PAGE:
Participant
    carl-swanson on · in reply to: Adding color to Truitt levers? #216566

    There’s a product called DYKEM layout fluid, which is used by machinists. It comes in blue and red. You can get it at any industrial hardware supplier. I use that to color the C and F levers.


    Participant
    carl-swanson on · in reply to: Music for Harp & Strings #216462

    Marcel Tournier wrote string quartet parts to some of his images and they are just wonderful. Erica Goodman made a recording of them years ago. You might listen to some of them.


    Participant
    carl-swanson on · in reply to: Carrol Mclaughlin Obituary #215906

    The above was published in the Arizona Daily Star March 16, 2018.


    Participant
    carl-swanson on · in reply to: How's this harp part? #215903

    You must be English. A “crotchet” I think is an eighth note isn’t it? So counting eighth notes, 8 beats to the measure. It might be possible to play your first option. Here are three ways it could be fingered. 1) Each hand would play two notes, alternating back and forth through the whole measure. The left hand would play the first two notes, the right hand the next two, then left and right continuing through the whole measure, always playing just two notes at a time.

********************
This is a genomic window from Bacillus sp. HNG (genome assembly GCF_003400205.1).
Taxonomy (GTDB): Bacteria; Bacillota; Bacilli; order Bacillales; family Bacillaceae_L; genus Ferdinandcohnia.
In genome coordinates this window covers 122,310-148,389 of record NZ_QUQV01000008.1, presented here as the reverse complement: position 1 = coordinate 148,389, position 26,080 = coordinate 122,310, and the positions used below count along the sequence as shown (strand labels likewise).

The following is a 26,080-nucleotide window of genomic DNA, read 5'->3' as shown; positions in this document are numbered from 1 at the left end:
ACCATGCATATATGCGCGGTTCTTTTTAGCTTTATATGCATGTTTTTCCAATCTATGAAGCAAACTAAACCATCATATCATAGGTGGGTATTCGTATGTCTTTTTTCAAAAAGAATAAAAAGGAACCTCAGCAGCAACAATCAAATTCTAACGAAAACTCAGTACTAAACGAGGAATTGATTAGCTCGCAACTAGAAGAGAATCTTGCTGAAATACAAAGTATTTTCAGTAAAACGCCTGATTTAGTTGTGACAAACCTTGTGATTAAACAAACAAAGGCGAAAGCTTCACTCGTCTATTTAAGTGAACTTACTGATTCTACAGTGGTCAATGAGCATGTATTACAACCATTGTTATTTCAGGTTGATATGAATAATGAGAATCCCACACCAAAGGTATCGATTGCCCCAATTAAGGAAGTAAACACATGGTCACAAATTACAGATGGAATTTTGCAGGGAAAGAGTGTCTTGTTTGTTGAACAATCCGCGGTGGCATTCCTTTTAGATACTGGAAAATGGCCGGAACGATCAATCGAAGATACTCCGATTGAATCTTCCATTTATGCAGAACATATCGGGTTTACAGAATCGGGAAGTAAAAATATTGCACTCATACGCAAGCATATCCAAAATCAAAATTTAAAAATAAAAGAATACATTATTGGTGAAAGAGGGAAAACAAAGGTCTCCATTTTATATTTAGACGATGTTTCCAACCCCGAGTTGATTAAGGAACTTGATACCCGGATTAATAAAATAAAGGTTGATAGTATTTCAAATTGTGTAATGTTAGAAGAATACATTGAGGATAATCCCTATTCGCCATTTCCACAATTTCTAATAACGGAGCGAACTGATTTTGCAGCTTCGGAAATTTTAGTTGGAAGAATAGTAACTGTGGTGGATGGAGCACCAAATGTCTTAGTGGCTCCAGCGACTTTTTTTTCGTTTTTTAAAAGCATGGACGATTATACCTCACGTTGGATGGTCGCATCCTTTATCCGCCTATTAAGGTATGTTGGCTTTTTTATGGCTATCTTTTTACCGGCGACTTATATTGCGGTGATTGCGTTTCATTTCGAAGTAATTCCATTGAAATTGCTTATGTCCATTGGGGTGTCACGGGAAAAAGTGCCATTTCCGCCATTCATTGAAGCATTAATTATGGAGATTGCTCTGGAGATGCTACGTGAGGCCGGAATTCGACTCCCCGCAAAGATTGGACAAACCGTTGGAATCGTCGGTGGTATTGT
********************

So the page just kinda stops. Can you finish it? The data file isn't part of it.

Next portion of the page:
2) Play the first 3 notes of each 32nd note group with the left hand and the last note of the group with the right, OR, 3) Play the first note of each group with the left hand and the last 3 with the right. That’s probably the one that would work best and be perfectly playable. In that version, the left hand would play the first note of the first group with 4, then the first note of the next with 1, and continue like that through the measure. I would suggest you find a good harpist, have that person try the three suggestions I made, and then notate it for the one that he/she says works the best.


    Participant
    carl-swanson on · in reply to: How's this harp part? #215893

    It’s PERFECT!!!


    Participant
    carl-swanson on · in reply to: How's this harp part? #215882

    The second one is much better. But you need to change the notation. In all of those arpeggios, the left hand will play 3 notes, and the right hand will play 3. So group them that way. It’s mainly beats 1 and 2 of each measure that need to be corrected.